126 COMPUTER ARTS REDESIGNS
Stepping back from its eclectic style, Computer Arts redesigns in 2009 with a cleaner, subtler layout approach driven by the Akkurat typeface. Artist Rik Oostenbroek’s graphic art adorns the front cover and the focus inside turns to inspiration, technique and great design.
127 TRANSATLANTIC TYPE TRIUMPH
Paul Barnes and Christian Schwartz are each formidable type designers on their own, but put them together as Commercial Type and they’re unstoppable. With Barnes in London and Schwartz in New York, they form a creative partnership in 2004, and continue to create fonts for publications and corporations that want something unique to use in their branding work. They are named two of the 40 most influential young designers in 2006 by Wallpaper* and have created fonts like Guardian Sans, Stag and FF Bau (a digitisation of the font used by the Bauhaus movement). Their latest is the sans serif Zizou, which began life as an attempt by Schwartz to draw Antique Olive from memory.
128 THE MUSHROOM GIRLS VIRUS BOOK
Released by Die Gestalten Verlag in 2005, Deanne Cheuk’s book of illustration – purporting to be a book about identifying edible fungi – was a sensation. It led the way in the illustration industry with Cheuk’s mixed-media approach and adept sense of colour. Now it changes hands for between £150 and £300 a copy. We interviewed her in issue 148 in 2008.
129 YOUNG CREATIVE NETWORK SPRINGS INTO LIFE
When it first starts off in 2001, London-based YCN holds events and arranges educational programmes to help young creatives start their careers on the right foot. The initiative grows and grows and, in addition to supporting designers and illustrators, YCN forms its own fully fledged agency with an internal team and a network of contributors. In effect, it can show young creatives how to find jobs, help improve their skills, and actually give them work. There are still YCN exhibitions, it publishes its own quarterly magazine, and has a library full of creative books and DVDs.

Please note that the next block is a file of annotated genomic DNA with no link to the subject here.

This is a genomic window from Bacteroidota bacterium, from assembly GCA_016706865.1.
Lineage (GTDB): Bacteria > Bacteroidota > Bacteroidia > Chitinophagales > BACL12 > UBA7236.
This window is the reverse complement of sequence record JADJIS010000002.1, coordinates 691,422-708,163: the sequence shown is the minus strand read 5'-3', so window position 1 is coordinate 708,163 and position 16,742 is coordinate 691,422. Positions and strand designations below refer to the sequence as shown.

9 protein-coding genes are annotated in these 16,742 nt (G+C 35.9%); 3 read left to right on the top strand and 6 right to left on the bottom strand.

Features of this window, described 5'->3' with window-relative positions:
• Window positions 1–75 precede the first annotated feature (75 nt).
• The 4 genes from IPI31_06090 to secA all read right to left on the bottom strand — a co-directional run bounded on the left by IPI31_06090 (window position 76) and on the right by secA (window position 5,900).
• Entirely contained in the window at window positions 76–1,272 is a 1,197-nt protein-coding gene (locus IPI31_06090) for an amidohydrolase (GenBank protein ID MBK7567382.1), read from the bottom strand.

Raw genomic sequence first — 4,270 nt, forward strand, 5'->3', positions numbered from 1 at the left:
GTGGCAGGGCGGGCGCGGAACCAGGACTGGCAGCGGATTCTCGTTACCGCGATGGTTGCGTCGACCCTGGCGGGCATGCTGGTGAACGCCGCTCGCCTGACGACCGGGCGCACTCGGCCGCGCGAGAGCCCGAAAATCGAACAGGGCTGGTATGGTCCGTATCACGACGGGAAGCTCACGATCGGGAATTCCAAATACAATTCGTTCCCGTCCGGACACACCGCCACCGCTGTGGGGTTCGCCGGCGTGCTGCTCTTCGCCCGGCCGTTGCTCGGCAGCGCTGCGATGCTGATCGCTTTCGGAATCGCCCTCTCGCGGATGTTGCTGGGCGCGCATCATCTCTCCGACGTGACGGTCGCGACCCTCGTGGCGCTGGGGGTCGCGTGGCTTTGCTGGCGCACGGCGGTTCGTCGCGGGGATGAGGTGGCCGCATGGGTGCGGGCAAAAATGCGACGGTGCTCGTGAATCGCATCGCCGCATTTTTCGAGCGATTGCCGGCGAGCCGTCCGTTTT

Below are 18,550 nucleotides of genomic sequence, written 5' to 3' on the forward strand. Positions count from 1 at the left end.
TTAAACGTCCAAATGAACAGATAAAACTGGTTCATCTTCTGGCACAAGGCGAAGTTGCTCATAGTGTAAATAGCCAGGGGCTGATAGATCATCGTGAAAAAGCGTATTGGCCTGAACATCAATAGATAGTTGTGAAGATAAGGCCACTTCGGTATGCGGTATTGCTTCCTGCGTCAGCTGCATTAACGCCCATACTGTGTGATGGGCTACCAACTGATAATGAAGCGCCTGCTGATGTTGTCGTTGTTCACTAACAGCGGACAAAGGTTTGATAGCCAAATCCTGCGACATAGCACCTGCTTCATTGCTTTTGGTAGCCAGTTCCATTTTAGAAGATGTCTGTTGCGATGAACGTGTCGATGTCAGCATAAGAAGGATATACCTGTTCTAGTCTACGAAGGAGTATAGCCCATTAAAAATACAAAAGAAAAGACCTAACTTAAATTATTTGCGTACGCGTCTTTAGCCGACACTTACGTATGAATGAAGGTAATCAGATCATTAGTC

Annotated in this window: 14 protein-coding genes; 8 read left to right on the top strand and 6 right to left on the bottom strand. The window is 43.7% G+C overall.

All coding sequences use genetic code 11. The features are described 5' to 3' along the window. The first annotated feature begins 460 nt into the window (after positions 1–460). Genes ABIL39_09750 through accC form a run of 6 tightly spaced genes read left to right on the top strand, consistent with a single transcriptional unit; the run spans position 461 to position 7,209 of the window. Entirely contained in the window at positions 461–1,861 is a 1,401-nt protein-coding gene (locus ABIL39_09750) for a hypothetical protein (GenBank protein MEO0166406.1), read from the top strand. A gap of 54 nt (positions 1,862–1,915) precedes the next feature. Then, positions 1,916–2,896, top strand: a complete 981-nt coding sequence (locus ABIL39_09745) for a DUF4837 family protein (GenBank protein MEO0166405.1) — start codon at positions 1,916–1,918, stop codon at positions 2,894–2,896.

130 PAULA SCHER AND PENTAGRAM FOR WINDOWS 8
Apple might be the choice of designers, but Microsoft is a Pentagram client and Paula Scher’s latest major piece of design work is the Windows 8 identity. “Your name is Windows. Why are you a flag?” she asks early in the process according to the Pentagram blog, and the waving, four-coloured flag design has given way to a flat, blue, four-pane window tilted into perspective, alongside the sans serif Windows text. It’s simpler, with no shading, gradients or drop shadows, and no gel or chrome look. It’s a bold step, but one that fits with the ‘Metro’ design vision for Windows Phone with its extremely slick interface. A classic piece of design, as ever, from Scher.
131 HOSS SPANKS A MONKEY
In 1995, designer Hoss Gifford’s Flammable Jam launches a Flash game called Spank the Monkey – in which you hit an inflatable ape as fast as you possibly can with a giant cursor hand. It’s a massive success and a viral hit for the agency.
132 CARSON MAGAZINE OR A HOAX?
Followers of leading American designer David Carson grow very excited late in 2010 when rumours begin circulating that he is designing a brand new magazine called Carson. One issue did arrive, receiving a splattering of somewhat negative reviews, and it later transpires that Carson is denying all involvement in the project. Soon after a dispute breaks out on Twitter and on certain design blogs, amplified by anxious fans who quote the unedifying argument between publisher Alex Storch and Carson via all sorts of social media channels. The same magazine is now called Untitled, and continues to publish.
133 FORM AND DEPECHE MODE
One of the many fine music packaging projects undertaken by London studio Form is the cover of Depeche Mode’s 2001 album Exciter, featuring a photo of an exotic and suggestive green flower, and hand-rendered text. The album itself is raw and minimal in comparison to others released by the band, and the design seems to reflect this. Form has worked with an array of other acts including Pendulum, Pixie Lott and Girls Aloud, and has done plenty of non-music work, such as the brochure for space tourism agency Virgin Galactic.
134 PICK ME UP
Supporting a new wave of designer/ makers and artist/illustrators, the Pick Me Up festival holds its first annual event at Somerset House in 2010. Creatives are invited to make and sell imagery at the exhibition, and Rob Ryan sets up a studio in residence at the first event. Later participants include McBess, Jules Julien, Revenge is Sweet and Sarah Arnett.
135 THE TIMES REDESIGN
The multitalented Luke Prowse proves his genius working with Neville Brody at Research Studios on the 2006 redesign of The Times. After studying the development of Times Roman over the centuries, he refines the font and creates the newspaper’s masthead. This helps one of the world’s leading newspapers find its feet again following its shift to tabloid format.
136 BY DESIGNERS FOR DESIGNERS